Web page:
Prosecutors have filed two criminal charges against a Republican member of the Oregon House of Representatives who released far-right rebels in the state capital in December.
Mike Niedermann was charged with first-degree misconduct and second-degree criminal misconduct. Oregon police tried to force the rebels to leave the Capitol, which was closed to the public, on December 21
Marion County Deputy Attorney General Matthew Kemmy told Middle East’s lawyer Jason Short in a letter that his client must appear in court on May 11 or be arrested.
Short was out of his office late Friday and was not available for comment. Nearman did not respond immediately to messages seeking comment.
A loved one has been spotted by security cameras releasing violent protesters in the Oregon capital. They attacked the authorities with bear spray. Outside the building, some protesters attacked reporters and broke glass doors.
In January, after the role of the Middle became clear from security personnel, State House spokeswoman Tina Kotek called for his resignation and revoked his appointments from the commission.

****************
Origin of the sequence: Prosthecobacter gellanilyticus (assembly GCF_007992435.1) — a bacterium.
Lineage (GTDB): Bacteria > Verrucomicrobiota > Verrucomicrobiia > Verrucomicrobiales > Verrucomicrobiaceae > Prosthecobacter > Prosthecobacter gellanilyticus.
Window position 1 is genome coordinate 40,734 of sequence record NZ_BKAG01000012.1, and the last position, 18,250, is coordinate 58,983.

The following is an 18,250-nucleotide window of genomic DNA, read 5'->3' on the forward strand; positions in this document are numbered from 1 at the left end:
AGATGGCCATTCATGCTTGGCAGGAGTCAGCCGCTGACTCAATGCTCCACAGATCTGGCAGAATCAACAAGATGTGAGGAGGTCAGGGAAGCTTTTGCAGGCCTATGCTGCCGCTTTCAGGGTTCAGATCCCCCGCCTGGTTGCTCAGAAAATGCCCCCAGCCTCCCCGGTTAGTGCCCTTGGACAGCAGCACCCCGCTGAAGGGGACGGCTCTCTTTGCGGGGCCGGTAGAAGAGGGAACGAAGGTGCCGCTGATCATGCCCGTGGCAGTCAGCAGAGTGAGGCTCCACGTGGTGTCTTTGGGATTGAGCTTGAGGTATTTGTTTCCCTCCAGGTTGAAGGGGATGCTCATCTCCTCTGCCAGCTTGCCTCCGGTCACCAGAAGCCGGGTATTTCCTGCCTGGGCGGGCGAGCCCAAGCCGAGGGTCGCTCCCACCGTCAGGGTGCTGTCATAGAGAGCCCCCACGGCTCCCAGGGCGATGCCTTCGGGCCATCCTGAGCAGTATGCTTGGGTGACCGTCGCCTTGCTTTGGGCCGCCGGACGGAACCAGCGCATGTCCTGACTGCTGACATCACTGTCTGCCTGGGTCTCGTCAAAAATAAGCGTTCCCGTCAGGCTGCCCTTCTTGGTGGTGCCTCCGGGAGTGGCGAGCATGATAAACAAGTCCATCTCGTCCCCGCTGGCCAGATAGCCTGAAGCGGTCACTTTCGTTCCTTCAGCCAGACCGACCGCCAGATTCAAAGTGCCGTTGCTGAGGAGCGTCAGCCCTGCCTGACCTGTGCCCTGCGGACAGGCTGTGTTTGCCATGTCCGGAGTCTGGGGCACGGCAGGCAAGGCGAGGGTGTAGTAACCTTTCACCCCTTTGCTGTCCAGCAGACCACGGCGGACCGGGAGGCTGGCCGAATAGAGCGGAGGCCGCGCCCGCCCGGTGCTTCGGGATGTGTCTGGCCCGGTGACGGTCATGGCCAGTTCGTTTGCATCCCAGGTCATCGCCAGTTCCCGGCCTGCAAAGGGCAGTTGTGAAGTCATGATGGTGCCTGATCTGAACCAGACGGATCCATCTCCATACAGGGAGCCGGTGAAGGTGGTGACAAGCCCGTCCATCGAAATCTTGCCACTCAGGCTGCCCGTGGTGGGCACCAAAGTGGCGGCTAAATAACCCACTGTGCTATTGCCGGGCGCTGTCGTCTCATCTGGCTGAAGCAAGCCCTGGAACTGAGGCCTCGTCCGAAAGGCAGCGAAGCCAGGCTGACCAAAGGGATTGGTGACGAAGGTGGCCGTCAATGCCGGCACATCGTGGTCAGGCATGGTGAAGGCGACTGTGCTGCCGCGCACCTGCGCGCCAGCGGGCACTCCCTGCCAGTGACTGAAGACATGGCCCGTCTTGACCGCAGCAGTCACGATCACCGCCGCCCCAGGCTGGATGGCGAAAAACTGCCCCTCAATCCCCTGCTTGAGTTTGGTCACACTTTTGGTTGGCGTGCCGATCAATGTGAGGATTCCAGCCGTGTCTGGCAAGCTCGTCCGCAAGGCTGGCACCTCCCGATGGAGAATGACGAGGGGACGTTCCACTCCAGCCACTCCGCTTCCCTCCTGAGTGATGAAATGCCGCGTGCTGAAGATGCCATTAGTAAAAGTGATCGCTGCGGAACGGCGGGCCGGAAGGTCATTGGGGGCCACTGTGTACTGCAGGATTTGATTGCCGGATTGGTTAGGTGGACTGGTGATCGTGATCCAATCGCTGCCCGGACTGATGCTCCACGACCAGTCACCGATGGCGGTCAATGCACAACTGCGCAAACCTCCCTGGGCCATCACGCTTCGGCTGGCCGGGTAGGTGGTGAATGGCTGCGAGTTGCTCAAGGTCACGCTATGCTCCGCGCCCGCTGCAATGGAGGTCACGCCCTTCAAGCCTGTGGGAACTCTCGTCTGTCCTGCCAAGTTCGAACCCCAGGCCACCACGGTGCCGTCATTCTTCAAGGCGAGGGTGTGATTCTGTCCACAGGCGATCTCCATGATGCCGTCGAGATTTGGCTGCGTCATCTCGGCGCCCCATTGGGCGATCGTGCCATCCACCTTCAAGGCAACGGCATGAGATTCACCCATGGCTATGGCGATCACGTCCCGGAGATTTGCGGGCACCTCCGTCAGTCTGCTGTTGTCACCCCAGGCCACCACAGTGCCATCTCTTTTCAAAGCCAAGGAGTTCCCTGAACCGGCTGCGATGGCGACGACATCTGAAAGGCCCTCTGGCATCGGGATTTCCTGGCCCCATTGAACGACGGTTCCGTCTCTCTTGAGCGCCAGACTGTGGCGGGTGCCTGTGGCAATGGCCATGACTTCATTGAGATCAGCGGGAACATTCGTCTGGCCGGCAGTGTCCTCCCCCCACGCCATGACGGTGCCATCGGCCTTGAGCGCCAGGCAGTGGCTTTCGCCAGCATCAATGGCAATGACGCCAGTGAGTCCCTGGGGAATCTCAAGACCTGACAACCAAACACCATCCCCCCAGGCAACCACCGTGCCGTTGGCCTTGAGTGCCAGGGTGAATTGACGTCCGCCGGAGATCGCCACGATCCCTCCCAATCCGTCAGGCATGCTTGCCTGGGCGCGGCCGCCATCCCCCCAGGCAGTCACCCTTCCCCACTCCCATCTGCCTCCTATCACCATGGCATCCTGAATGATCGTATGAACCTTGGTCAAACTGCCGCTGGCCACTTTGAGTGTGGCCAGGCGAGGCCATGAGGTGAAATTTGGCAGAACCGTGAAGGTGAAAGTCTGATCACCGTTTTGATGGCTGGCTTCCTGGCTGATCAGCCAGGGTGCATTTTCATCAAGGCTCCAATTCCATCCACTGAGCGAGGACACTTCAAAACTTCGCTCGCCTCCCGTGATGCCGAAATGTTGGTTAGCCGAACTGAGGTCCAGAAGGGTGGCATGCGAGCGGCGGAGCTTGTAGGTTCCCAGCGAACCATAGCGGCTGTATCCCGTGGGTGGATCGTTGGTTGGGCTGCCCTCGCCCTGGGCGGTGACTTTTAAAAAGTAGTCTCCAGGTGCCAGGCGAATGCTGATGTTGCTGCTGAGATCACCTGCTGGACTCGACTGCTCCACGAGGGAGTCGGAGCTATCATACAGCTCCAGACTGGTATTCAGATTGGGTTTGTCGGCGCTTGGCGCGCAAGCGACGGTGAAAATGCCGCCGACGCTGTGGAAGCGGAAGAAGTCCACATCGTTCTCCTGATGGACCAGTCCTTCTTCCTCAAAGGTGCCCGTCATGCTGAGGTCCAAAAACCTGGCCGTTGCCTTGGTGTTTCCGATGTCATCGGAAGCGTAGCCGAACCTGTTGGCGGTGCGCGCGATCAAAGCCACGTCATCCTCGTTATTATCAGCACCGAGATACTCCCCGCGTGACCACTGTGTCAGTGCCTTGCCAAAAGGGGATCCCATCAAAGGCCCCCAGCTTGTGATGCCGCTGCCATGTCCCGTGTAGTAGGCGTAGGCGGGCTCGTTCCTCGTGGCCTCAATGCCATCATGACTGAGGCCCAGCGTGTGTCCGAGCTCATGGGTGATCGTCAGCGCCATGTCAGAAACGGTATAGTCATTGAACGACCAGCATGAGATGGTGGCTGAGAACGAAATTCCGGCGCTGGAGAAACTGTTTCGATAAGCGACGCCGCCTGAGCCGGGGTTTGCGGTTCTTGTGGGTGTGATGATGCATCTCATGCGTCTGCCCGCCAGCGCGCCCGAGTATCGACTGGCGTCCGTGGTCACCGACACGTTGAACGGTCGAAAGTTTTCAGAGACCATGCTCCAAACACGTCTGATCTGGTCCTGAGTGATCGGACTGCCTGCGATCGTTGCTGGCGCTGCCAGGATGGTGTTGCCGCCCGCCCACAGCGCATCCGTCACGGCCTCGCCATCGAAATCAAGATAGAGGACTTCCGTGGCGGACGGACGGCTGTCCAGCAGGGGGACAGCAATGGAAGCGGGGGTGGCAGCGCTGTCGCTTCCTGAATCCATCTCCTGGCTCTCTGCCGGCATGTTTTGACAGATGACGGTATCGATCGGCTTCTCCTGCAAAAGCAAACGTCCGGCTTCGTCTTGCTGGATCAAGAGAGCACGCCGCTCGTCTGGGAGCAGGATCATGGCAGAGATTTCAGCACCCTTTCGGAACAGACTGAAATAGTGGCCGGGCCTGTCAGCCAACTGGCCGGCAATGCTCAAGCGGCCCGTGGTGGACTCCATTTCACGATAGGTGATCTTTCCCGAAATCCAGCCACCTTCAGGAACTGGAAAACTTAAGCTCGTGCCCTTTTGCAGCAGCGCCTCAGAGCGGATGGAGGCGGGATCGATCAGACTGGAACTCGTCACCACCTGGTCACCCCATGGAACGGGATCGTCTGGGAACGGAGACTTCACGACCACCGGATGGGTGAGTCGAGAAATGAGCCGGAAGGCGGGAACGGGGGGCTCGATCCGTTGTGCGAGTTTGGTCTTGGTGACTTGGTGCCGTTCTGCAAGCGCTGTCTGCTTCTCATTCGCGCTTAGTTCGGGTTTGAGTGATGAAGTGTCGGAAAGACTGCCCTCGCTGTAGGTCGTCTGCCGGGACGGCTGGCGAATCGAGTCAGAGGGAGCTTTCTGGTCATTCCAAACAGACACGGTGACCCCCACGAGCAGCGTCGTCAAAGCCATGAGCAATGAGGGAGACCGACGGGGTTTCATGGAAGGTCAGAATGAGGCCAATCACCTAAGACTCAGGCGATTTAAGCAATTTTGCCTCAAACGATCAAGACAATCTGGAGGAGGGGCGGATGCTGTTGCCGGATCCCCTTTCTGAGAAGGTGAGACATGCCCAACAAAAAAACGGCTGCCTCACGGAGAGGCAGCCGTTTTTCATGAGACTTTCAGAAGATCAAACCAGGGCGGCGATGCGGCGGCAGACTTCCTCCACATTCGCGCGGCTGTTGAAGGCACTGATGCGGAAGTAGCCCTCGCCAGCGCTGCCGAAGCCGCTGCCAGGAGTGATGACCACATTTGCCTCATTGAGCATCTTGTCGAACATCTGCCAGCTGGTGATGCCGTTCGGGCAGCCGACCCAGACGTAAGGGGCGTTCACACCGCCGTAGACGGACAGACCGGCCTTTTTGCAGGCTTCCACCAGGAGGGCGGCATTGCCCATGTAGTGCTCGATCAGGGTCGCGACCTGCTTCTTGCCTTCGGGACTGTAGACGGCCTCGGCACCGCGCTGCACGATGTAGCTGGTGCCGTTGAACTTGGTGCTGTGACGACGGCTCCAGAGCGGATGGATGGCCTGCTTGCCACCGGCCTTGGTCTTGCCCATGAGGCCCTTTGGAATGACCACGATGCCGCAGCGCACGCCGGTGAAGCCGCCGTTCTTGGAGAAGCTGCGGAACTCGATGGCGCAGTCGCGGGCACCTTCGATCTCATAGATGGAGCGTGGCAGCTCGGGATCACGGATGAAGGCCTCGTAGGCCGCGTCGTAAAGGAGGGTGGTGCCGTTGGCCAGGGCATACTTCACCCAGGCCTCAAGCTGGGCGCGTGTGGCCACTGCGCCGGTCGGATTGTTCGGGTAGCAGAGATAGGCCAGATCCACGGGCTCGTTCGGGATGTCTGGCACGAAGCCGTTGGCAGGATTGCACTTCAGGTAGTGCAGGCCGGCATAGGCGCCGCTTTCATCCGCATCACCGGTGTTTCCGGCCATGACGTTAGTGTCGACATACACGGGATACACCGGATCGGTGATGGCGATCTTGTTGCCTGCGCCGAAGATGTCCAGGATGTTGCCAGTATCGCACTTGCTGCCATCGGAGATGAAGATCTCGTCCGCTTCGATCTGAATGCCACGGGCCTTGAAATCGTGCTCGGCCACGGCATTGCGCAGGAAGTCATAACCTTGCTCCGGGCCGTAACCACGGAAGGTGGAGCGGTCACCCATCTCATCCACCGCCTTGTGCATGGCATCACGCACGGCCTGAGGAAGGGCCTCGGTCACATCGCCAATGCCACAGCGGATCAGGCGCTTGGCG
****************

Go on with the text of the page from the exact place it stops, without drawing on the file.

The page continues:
“Representative Nearman put everyone in the Capitol in serious danger,” Kotek said on January 11th.
She also referred to the deadly Capitol attack in the United States days ago, on January 6, by supporters of then-President Donald Trump.
“As we saw tragically last week during the US Capitol uprising, the consequences [here] it could have been much worse if law enforcement had not intervened so quickly, “Kotek said.
According to court records, the charge of misconduct alleges that Niedermann, from the town of Independence west of Salem, “committed an illegal and knowingly act … with the intent to benefit or harm another.”
He is charged with a Class A crime punishable by a maximum of 364 days in prison and a $ 6,250 fine. He was charged with smuggling others into the Capitol. This is a Class C crime punishable by a maximum of 30 days in prison and a $ 1,250 fine.